Second, we find great peace and rest when we follow God’s plan. It is God’s general plan for men and women to marry (for the good and joy of both). God has demonstrated throughout history that he blesses his people when they follow his plan. Even when we fail, God’s plan provides provision for how to get back on track. We find peace and rest when we follow his plan for our relationships. We can embrace it with the expectation that he will bless it and he will redeem, despite cultural disdain.

Third, God is good. Marriage reminds us of God’s goodness. God created all things good, including man and woman. God said that it is not good for man to be alone (Gen. 2:18). Why argue with The One who made us this way? Men and women are gloriously different but complimentary. Our spiritual, mental, emotional, and physical differences were designed to bring us joy. Even the lows; the frustrating struggles of marriage when handled with the grace of the gospel, demonstrate God’s goodness as a redeeming God; restoring us to himself and to each other. We can always build back better (to redeem an otherwise euphemistic political phrase). If we still have a pulse, it is never too late. His attributes of sacrificial love, forgiveness, and oneness (all good) intended to accomplish good are all modeled in marriage.

Now, I would like to make two observations.

Parenting Years Fly by Fast. Enjoy Them.

Life is short and our time with our children is shorter. As I prepared my “father of the bride” speech, I was struck anew with this truth as I considered stories about my time with Abigail as a little girl. Those wonderful years were filled with precious moments. But they flew by so fast and I confess that I did not choose to enjoy those years as much as I could have. We do have jobs that need our attention, but our jobs do not ultimately define us. I’ll never forget these sage words, “When you are on your deathbed you will not be wishing you spent more time at the office.”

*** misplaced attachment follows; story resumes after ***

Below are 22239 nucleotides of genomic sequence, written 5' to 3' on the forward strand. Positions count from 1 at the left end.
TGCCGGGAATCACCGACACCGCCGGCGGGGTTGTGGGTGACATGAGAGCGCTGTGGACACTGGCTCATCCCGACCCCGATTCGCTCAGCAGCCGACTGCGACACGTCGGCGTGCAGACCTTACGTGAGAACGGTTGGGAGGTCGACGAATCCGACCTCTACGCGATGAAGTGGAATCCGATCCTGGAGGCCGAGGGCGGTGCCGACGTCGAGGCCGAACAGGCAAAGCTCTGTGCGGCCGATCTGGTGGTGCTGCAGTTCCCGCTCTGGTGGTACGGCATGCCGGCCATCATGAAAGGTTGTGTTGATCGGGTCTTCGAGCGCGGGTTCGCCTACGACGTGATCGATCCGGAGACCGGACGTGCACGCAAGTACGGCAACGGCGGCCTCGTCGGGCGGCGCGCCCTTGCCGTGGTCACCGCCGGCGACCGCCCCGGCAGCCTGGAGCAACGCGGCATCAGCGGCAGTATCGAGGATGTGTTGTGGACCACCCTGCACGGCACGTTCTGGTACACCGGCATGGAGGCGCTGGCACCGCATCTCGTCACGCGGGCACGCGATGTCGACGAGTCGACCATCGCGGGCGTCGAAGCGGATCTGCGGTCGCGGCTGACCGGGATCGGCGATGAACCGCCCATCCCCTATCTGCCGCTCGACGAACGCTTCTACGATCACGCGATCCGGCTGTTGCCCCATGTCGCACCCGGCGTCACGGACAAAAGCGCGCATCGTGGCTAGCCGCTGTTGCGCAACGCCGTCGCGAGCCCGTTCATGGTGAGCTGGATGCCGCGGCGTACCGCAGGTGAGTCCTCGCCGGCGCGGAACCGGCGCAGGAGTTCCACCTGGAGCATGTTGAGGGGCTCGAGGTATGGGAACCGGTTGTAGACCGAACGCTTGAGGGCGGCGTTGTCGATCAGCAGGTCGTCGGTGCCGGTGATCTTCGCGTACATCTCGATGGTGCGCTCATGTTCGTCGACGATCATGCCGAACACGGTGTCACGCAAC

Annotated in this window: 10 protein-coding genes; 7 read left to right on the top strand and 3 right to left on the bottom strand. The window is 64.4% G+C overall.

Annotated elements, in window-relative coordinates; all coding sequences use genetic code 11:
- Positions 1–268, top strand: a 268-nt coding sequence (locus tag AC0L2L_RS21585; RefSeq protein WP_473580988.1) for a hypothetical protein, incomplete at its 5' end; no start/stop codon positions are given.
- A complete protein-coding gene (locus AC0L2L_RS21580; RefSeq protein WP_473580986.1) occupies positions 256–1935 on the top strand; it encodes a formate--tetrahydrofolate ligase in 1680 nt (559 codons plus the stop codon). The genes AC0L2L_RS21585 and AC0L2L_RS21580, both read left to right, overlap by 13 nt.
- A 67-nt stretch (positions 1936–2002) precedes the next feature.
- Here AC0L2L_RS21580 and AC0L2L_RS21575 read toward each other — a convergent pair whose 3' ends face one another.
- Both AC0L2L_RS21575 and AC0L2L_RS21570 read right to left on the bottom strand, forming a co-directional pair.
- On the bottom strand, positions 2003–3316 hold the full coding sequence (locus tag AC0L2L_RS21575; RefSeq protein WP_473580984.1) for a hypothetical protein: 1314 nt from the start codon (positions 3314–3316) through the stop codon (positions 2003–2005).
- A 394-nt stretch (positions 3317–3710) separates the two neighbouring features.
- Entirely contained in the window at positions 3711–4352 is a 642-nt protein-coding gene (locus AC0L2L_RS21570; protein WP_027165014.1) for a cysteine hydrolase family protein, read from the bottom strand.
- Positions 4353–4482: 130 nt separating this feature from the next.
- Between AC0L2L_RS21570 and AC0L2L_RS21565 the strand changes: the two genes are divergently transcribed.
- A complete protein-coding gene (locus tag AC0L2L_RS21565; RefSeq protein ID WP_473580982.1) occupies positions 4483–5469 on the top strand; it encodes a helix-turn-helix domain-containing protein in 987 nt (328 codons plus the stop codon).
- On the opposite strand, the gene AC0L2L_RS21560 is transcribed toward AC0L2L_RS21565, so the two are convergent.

As parents, we really are circus stars. Raising children is a balancing act that lasts 20 years, not 20 seconds. Actually, the metaphor of a balancing act isn’t exactly accurate because a job and raising children are not equal. But it does convey the idea that we need to intentionally engage the struggle if we are doing it faithfully. Do we seek ultimate significance in our careers that will often rob others, or do we rest in our significance as redeemed sons of the Most High God freeing us to serve others? If it all seems too easy, perhaps we are “out of balance.”

Be Grateful for Our Relationships.

Weddings (and funerals) help us see that our church relationships matter—a lot. I was looking at the wedding guests and each one has played a significant role in our lives. Some of the people were extended family, but many were fellow church members who have been part of our lives for decades. They were there because they were special. Unfortunately, there were many special people who we could not invite but even that realization was a blessing.

Weddings provide a visible reminder that we are not alone. God has given us a community, an eternal family to help us walk with him, especially when we are struggling, which if we’re honest is often. He has made a way for us to have enduring joy, peace, and purpose in this broken world. Weddings are vital reminders or God’s effervescent love and provision for our joy and redemption.

To hear more from Leslee and me about the wedding and our takeaways, please listen to the Home In Him podcast here.

Rediscover your identity in Christ as a family with the free